Urgent Correction Needed
In recent years, I’ve received a growing number of complaints from PR professionals — certainly not a majority, but a sizable plurality — for not being “on message” with respect to the news they spoon-fed me. I’ll receive pleas for “urgent corrections” instructing me, for example, to remove a reference to a competitor since no such reference appeared in the press release, or to add entire paragraphs listing various financial backers. At a rate now approaching once every two months, I’ll receive an attachment to an e-mail containing a completely proofread copy of a printed article, demanding insertions and deletions.
The fact that this happens to me is indicative of a far more important point: that it is happening to everyone in my trade. I might presume that it doesn’t happen to anyone named Kara Swisher, but let’s be honest about this: It’s happening to Kara Swisher.
At the root of this dilemma is the fuzzified nature of the role of the technology journalist. We have a duty to educate as well as to inform, which requires us to understand a great deal about the nature and dynamics of what we discuss. This understanding requires us to communicate more deeply with our sources and, in so doing, learn more about topics than these sources want you to know.
During a Q&A with Dan Rather at a seminar a few years ago, he told me this was a problem. Technology journalists, he said, are doing less and less investigative reporting, and therefore are not doing reporting. When there is something someone doesn’t want the people to know, he said, that is what the people should know.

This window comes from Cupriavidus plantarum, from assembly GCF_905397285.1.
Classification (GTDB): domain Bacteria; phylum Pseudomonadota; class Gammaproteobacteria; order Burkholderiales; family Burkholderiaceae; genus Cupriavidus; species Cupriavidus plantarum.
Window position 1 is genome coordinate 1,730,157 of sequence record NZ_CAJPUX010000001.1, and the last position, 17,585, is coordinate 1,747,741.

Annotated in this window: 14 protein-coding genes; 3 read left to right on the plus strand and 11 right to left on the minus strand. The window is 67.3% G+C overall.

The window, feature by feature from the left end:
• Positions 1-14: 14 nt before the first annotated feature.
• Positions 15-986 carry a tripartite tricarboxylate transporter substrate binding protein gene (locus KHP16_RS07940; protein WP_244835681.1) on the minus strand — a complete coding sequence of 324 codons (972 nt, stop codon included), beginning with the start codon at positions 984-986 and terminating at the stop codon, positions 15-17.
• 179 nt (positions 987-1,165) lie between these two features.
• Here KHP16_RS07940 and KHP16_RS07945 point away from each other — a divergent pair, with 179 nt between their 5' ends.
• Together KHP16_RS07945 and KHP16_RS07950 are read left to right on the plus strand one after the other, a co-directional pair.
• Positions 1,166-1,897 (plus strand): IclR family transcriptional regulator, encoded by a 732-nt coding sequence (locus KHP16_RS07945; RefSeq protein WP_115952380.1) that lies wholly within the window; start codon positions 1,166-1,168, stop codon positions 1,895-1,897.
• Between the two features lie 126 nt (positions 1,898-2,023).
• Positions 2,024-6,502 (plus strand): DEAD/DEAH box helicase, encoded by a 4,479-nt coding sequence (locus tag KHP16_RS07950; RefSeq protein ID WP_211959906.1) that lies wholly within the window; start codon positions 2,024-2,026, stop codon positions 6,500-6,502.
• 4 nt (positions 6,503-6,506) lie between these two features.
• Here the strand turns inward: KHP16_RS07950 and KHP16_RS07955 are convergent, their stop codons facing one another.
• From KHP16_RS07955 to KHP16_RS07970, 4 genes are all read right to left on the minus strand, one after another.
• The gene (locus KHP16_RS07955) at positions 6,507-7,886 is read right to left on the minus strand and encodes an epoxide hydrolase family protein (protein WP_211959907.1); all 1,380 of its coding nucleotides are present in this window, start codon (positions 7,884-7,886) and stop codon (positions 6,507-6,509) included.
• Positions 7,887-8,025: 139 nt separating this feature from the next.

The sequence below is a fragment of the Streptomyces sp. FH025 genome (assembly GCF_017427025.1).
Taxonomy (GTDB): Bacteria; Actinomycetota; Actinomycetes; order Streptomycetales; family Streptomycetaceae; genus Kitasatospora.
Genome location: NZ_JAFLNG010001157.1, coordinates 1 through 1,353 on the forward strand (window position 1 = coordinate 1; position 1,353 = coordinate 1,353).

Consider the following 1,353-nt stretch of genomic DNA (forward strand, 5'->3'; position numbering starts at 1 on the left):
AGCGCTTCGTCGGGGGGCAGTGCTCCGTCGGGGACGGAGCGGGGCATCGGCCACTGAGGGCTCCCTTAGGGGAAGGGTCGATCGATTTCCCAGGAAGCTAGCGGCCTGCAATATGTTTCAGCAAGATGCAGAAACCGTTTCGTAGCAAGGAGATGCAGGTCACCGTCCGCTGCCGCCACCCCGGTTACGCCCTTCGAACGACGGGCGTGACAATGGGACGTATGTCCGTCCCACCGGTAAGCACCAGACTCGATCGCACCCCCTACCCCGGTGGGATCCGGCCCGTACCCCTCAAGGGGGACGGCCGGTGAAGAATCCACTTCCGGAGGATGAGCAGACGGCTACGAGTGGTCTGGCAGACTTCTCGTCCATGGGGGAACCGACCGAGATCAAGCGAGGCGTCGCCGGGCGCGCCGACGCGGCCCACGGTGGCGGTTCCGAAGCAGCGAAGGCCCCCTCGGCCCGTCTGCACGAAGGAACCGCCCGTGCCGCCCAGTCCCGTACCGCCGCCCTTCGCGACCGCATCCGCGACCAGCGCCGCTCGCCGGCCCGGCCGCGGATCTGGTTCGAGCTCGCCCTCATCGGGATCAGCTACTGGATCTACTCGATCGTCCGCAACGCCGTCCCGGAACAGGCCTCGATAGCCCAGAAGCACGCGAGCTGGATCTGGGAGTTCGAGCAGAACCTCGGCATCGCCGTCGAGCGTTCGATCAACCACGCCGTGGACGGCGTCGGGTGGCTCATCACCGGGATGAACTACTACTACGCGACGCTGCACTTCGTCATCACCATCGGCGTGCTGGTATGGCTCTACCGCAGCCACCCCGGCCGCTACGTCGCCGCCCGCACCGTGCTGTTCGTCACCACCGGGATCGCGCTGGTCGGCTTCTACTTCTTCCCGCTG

Which brings me to my next point: Over the last year, I’ve spent time exploring two completely opposite necks of the woods, to borrow a Dan Rather metaphor. Down in the basement, deep beneath the part of technology we’re thrilled to wear on our wrists, is a part called the “infrastructure.” There, the people who are digging the world out from the residue of the circuit-switched 20th century, are begging for someone to tell their story. Everyone loves smartphones. Nobody, said one PR person in that neck of the woods, loves the phone system.
This other neck — the one we call “The New Stack” — is largely a product of the open source development community. These people share a lot of the information about their everyday work openly, not only amongst themselves but with the rest of the world. If you want to know what’s new in this part of the world, GitHub will be happy to hand it to you.
And that’s a problem, for a reason you might not expect: The news business is defined by events, and if events happened every day, people may stop paying close attention to them.
Blind Man’s Bluff